roger wilkins / Flickr Creative Commons

Originally published on September 3, 2014.

If you’ve noticed an increase in the number of flies buzzing around you’re not imagining things. In fact, you could call this time of year “fly season” in southern Idaho.

Part of the reason you're noticing more flies is because there simply are more of them says Ian Robertson, a biology professor and insect ecologist at Boise State University.

Elizabeth Haslam / Flickr

Sunday night will offer a chance to see the last total lunar eclipse until 2018.

This eclipse is special, says Brian Jackson, an astronomer who teaches at Boise State. That’s because it will also be what’s known as a “Blood Moon.”

Rob Palmer Photography

Scientists studying the American Kestrel are asking for the public’s help to pay for new research into the bird’s decline. The hope is that people who admire America’s smallest falcon will try to save it.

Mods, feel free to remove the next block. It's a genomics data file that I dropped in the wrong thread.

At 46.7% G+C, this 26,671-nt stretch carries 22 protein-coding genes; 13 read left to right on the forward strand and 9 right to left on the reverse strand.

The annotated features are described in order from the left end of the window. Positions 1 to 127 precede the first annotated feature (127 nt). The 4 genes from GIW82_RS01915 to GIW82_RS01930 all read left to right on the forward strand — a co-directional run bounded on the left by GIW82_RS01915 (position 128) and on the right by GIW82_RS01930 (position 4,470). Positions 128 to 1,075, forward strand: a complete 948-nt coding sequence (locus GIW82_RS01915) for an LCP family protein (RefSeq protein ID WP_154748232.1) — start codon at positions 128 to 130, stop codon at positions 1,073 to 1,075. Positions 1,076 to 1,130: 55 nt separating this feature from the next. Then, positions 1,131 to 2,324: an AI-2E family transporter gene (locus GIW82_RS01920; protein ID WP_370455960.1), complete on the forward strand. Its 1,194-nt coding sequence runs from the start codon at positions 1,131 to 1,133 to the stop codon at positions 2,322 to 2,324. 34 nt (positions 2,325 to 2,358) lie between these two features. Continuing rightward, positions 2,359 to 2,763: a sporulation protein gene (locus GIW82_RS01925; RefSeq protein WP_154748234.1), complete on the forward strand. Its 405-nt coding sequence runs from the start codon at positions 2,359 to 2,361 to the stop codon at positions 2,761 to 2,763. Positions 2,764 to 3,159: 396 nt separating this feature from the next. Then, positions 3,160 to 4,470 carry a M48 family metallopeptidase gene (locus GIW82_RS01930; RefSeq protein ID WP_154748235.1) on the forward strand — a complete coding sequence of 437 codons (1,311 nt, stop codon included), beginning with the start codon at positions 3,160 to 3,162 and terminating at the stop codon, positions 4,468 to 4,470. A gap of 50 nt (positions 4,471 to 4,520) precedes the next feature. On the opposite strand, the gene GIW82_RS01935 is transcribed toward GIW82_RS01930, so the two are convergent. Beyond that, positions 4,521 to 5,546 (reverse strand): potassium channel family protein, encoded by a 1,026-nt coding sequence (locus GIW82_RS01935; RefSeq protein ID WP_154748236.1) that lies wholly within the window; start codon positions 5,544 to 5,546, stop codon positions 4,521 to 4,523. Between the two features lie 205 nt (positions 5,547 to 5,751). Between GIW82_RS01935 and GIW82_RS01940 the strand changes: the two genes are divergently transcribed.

Dan Dzurisin / Flickr Creative Commons

Interior Secretary Sally Jewell announced the much-anticipated decision on Twitter Tuesday morning, using the hashtag #WildlifeWin.

“Because of an unprecedented effort by dozens of partners  across 11 western states," says Sec. Jewell in a video, "the U.S. Fish and Wildlife Service has determined that the greater sage grouse does not require protection under the Endangered Species Act.”

Alan Krakauer / Flickr Creative Commons

Early Tuesday morning Secretary of the Interior Sally Jewell announced on Twitter the decision of the U.S. Fish and Wildlife Service not to list the greater sage grouse as endangered. This follows years of hard work, cooperation and collaborative planning among stakeholders in what is being touted as the largest conservation effort in U.S. history. 

Stakeholders are already reacting to the decision. Below are comments from some of those individuals and groups.

sage grouse, wildlife
U.S. Fish and Wildlife Service / Flickr Creative Commons

The U.S. Interior Department says the greater sage grouse does not need federal protections across its 11-state Western range after some limits were put on energy development and other activities.